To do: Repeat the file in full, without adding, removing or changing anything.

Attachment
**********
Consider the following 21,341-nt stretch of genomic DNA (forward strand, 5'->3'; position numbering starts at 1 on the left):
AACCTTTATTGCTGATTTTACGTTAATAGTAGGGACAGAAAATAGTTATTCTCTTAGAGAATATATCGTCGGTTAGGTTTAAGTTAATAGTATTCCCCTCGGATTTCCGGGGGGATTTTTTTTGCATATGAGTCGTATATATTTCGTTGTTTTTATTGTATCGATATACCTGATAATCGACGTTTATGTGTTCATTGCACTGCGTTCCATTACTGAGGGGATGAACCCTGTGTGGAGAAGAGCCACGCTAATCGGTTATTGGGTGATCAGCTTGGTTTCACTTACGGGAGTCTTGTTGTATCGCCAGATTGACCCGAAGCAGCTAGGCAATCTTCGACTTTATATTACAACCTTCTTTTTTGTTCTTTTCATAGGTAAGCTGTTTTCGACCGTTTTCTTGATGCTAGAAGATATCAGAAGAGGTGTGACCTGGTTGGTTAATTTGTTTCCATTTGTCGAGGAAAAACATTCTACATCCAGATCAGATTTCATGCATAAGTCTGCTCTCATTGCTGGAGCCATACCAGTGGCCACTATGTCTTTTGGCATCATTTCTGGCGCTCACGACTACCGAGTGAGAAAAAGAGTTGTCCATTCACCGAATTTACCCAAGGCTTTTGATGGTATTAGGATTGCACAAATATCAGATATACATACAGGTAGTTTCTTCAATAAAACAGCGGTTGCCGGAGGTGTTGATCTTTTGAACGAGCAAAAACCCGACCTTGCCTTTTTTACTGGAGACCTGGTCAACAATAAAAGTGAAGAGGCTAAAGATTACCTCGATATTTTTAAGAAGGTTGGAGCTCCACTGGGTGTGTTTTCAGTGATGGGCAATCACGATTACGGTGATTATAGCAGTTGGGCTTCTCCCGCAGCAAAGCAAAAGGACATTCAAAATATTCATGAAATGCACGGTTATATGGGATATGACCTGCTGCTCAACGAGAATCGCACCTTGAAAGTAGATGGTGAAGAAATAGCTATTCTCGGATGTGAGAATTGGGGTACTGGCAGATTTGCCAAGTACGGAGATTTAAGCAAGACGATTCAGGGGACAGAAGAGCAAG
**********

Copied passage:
Consider the following 21,341-nt stretch of genomic DNA (forward strand, 5'->3'; position numbering starts at 1 on the left):
AACCTTTATTGCTGATTTTACGTTAATAGTAGGGACAGAAAATAGTTATTCTCTTAGAGAATATATCGTCGGTTAGGTTTAAGTTAATAGTATTCCCCTCGGATTTCCGGGGGGATTTTTTTTGCATATGAGTCGTATATATTTCGTTGTTTTTATTGTATCGATATACCTGATAATCGACGTTTATGTGTTCATTGCACTGCGTTCCATTACTGAGGGGATGAACCCTGTGTGGAGAAGAGCCACGCTAATCGGTTATTGGGTGATCAGCTTGGTTTCACTTACGGGAGTCTTGTTGTATCGCCAGATTGACCCGAAGCAGCTAGGCAATCTTCGACTTTATATTACAACCTTCTTTTTTGTTCTTTTCATAGGTAAGCTGTTTTCGACCGTTTTCTTGATGCTAGAAGATATCAGAAGAGGTGTGACCTGGTTGGTTAATTTGTTTCCATTTGTCGAGGAAAAACATTCTACATCCAGATCAGATTTCATGCATAAGTCTGCTCTCATTGCTGGAGCCATACCAGTGGCCACTATGTCTTTTGGCATCATTTCTGGCGCTCACGACTACCGAGTGAGAAAAAGAGTTGTCCATTCACCGAATTTACCCAAGGCTTTTGATGGTATTAGGATTGCACAAATATCAGATATACATACAGGTAGTTTCTTCAATAAAACAGCGGTTGCCGGAGGTGTTGATCTTTTGAACGAGCAAAAACCCGACCTTGCCTTTTTTACTGGAGACCTGGTCAACAATAAAAGTGAAGAGGCTAAAGATTACCTCGATATTTTTAAGAAGGTTGGAGCTCCACTGGGTGTGTTTTCAGTGATGGGCAATCACGATTACGGTGATTATAGCAGTTGGGCTTCTCCCGCAGCAAAGCAAAAGGACATTCAAAATATTCATGAAATGCACGGTTATATGGGATATGACCTGCTGCTCAACGAGAATCGCACCTTGAAAGTAGATGGTGAAGAAATAGCTATTCTCGGATGTGAGAATTGGGGTACTGGCAGATTTGCCAAGTACGGAGATTTAAGCAAGACGATTCAGGGGACAGAAGAGCAAG